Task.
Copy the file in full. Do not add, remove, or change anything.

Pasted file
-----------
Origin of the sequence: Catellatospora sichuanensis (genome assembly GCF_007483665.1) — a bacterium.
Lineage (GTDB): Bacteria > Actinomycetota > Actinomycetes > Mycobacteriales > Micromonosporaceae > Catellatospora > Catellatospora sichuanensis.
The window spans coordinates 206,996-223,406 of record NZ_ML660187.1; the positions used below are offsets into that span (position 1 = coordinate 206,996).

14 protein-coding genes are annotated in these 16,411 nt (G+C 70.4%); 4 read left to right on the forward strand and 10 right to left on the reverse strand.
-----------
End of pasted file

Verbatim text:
Origin of the sequence: Catellatospora sichuanensis (genome assembly GCF_007483665.1) — a bacterium.
Lineage (GTDB): Bacteria > Actinomycetota > Actinomycetes > Mycobacteriales > Micromonosporaceae > Catellatospora > Catellatospora sichuanensis.
The window spans coordinates 206,996-223,406 of record NZ_ML660187.1; the positions used below are offsets into that span (position 1 = coordinate 206,996).

14 protein-coding genes are annotated in these 16,411 nt (G+C 70.4%); 4 read left to right on the forward strand and 10 right to left on the reverse strand.